Our research had paid off! Although we missed the next Bus by a matter of seconds, we only had to wait another 10 minutes for another. The number 20 or 42 will take you to the Beach and it only cost $3 dollars each (single fare) to get us there. The journey time was longer than we expected (at around 25 minutes and that was with our driver cruising at around warp 7!). The Bus had air-conditioning and the seats were comfy meaning that when we arrived, we were ready for anything!

My tan is coming along nicely! (aka Duke Kahanamoku)

More about Duke HERE.

Well, almost anything! Once we hit the Beach, we’d underestimated the time it would take to find the WaikikiTrolley.com’s booking desk (located in the entrance to Waikiki Shopping Plaza) but at least it gave us an opportunity to soak up the sights of the famous Waikiki Beach and the shops and buildings along the route. In short, AMAZING! ๐Ÿ‘๐Ÿ‘. It was certainly a BUSY area with cars, vans and lorries whizzing along the strip with haste. The shops were a mix of essentials and high-end and we concluded that this was another area, just like Lahaina, yesterday, that enjoyed wealth from all angles! There were also quite a few big-brand hotel chains with their high-rise buildings dominating the deep blue skyline.

One of the many views of Waikiki Beach
High end Shops too!
Pretty architecture too!

About Honolulu

Honolulu (‘Sheltered Bay’ or ‘Place of Shelter’ in Hawaiian) is on the island of Oahu and is the capital and largest city of the State of Hawaii. It came to prominence in 1809 when King Kamehameha I conquered Oahu as part of his grand strategy to unite the people of the Hawaiian Islands. In doing so, he moved the Royal Court from Big Island (Hawaii) to Oahu. Additionally, in 1845, King KameHameha III officially moved the capital from Lahaina to Honolulu Almost one million people live here (around 80% of the total population of all the Hawaiian Islands!). Away from the buzz of the city centre, it feels very suburban with big residential areas. There’s a University, the National Memorial Cemetery, the Punchbowl Crater and of course, the Pearl Harbour Memorial. The Koolau Mountains form the backdrop to the City that also features rocky shorelines, glorious beaches and is a popular snorkelling destination.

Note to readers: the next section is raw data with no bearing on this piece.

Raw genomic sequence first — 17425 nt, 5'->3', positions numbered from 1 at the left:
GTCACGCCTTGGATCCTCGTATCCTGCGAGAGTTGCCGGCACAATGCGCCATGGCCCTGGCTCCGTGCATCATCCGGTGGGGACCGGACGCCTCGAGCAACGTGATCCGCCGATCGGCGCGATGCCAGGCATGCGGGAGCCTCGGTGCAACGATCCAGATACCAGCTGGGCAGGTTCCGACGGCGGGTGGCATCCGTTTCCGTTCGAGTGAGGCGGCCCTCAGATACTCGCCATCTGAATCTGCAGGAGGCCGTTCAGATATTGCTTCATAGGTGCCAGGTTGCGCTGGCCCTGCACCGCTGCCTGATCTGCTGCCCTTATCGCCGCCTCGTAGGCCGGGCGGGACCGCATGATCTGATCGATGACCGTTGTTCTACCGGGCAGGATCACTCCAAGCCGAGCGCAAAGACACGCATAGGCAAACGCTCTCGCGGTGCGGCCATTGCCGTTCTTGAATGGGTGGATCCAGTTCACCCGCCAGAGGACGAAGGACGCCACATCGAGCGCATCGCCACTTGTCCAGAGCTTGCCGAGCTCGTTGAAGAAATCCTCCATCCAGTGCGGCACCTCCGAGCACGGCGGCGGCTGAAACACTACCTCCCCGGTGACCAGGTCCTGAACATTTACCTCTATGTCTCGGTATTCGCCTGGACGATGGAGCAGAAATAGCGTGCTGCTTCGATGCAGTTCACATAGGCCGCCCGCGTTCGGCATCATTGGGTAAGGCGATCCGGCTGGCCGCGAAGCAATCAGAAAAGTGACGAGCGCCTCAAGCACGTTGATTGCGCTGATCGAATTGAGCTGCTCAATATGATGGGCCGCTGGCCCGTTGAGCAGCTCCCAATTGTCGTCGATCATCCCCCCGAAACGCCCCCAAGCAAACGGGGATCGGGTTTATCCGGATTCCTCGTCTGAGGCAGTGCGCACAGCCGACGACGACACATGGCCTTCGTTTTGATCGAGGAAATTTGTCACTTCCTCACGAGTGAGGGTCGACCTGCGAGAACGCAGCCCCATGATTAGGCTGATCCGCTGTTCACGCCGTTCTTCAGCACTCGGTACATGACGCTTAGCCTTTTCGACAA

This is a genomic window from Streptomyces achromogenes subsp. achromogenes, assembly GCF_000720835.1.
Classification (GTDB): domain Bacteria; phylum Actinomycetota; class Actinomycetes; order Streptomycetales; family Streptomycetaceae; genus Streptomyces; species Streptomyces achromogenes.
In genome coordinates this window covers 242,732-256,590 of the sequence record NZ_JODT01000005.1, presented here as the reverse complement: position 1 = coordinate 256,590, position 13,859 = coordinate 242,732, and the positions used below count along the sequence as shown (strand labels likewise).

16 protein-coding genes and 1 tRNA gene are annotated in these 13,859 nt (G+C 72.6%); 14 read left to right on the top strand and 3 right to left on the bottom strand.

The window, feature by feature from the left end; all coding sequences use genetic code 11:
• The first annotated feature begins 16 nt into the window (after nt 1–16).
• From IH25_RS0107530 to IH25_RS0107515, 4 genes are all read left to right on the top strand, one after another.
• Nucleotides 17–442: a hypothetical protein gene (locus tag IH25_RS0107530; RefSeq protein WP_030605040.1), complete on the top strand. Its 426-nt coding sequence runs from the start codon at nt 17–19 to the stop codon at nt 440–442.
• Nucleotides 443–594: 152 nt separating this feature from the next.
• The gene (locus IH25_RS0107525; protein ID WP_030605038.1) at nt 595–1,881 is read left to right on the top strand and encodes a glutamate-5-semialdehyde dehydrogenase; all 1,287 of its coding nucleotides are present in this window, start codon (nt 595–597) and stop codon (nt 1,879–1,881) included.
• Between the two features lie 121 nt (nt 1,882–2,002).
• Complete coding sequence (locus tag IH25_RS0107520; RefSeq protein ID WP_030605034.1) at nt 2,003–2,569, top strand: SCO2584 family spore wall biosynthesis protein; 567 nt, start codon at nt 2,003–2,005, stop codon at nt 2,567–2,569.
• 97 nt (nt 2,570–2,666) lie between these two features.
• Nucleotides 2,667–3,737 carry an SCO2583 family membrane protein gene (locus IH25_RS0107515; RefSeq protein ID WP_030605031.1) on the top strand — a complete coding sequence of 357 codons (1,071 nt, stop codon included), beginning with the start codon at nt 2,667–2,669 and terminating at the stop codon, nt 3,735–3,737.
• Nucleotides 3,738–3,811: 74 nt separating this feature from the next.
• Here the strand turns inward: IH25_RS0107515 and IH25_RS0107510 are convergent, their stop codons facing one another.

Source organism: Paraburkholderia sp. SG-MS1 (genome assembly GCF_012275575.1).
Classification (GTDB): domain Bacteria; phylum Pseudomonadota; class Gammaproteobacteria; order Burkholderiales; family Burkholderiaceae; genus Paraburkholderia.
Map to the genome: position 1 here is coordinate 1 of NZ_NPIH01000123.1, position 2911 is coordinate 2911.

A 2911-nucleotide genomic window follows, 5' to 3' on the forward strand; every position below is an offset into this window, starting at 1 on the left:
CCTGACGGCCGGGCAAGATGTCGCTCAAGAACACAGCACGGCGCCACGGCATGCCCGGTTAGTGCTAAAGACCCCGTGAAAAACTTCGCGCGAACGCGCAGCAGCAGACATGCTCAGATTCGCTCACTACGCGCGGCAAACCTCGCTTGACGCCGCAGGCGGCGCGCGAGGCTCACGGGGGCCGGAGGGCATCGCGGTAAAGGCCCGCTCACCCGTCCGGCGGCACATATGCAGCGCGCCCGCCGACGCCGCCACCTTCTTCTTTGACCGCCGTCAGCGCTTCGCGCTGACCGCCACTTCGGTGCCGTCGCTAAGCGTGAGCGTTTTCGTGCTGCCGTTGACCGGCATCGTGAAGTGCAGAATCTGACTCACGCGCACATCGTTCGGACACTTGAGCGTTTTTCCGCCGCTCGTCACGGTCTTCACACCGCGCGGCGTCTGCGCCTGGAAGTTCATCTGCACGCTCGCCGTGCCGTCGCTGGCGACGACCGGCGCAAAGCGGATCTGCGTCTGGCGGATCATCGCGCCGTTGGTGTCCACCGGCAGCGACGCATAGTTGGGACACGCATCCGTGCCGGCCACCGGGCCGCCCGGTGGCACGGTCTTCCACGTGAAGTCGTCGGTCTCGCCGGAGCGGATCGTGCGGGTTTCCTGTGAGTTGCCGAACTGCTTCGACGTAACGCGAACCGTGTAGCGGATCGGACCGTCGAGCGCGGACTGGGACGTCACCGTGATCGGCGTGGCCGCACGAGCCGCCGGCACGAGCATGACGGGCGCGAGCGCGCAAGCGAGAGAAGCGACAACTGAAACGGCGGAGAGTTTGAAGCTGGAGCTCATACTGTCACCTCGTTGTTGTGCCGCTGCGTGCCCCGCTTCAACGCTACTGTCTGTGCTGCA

We’re on the Bus!

We eventually found the booking desk! It does indeed sit at the entrance to the Plaza, but the Plaza has numerous entrances! Head directly for Waikiki Shopping Plaza, Royal Hawaiian Avenue, and you’ll find it first time! ๐Ÿ‘

At the time of writing, there’s no Big Bus operation in Honolulu like other main towns and cities we’ve visited โ€“ instead, there’s the WaikikiTrolley.com, Trolley-Bus operation and consists of four routes with (helpfully) four colours Red, Blue, Green and Pink. As far as we could tell, only the RED route was a double-decker with an open-top – the others were single-decked affairs with an opening at the side. Don’t be fooled our ‘Blue Route’ Bus was actually painted GREEN! Go figure! ๐Ÿง